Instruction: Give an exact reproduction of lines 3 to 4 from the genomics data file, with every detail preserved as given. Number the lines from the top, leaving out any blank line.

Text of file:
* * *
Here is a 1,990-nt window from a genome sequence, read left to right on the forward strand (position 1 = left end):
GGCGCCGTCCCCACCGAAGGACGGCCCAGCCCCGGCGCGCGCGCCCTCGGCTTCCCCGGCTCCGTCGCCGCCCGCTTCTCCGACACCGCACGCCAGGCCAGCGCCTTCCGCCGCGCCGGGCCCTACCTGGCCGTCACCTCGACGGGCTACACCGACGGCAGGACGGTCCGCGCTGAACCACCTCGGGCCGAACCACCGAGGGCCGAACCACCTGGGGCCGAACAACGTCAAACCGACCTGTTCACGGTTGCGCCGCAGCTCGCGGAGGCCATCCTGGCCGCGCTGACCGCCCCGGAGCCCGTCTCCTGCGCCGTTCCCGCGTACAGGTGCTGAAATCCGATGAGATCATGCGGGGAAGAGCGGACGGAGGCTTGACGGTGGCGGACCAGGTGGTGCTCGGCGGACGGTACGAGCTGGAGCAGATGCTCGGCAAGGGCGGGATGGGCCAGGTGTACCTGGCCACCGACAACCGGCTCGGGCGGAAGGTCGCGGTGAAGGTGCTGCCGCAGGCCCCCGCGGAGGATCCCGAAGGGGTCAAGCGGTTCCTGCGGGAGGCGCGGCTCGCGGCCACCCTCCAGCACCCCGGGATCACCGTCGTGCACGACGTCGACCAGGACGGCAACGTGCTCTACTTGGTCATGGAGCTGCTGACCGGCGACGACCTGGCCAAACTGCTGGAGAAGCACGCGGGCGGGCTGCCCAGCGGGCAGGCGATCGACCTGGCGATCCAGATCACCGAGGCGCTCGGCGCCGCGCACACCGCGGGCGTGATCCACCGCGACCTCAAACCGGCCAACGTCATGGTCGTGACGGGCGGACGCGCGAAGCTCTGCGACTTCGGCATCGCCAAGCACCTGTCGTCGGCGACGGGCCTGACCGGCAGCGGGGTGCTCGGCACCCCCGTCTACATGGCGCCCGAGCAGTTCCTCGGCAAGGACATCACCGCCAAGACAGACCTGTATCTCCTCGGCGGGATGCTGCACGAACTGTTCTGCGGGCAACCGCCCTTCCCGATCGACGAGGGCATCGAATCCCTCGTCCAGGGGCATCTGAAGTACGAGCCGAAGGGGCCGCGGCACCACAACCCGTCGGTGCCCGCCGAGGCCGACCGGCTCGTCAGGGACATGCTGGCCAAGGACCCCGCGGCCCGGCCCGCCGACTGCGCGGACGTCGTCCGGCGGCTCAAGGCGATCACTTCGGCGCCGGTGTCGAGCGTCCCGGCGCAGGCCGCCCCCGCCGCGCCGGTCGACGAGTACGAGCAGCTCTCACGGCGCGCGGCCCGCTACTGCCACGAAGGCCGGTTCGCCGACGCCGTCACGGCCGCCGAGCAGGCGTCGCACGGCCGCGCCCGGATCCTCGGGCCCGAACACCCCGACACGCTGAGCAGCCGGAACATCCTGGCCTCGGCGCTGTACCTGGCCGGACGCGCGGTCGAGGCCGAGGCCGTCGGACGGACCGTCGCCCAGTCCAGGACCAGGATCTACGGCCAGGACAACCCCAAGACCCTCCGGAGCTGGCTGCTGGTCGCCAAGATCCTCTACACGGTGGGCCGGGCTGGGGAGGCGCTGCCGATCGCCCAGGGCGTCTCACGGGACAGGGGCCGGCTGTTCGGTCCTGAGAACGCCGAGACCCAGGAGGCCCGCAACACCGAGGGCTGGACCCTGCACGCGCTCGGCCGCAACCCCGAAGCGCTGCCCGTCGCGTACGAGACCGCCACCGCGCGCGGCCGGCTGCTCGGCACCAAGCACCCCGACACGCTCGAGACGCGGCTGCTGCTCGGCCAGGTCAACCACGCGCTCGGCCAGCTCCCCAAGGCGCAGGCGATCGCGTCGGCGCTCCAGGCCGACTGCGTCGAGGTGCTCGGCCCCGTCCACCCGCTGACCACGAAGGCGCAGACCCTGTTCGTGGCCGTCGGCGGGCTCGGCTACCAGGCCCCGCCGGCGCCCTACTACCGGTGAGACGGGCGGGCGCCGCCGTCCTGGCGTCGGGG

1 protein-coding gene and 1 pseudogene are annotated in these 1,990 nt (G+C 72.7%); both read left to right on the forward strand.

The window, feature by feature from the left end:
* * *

1 protein-coding gene and 1 pseudogene are annotated in these 1,990 nt (G+C 72.7%); both read left to right on the forward strand.

The window, feature by feature from the left end: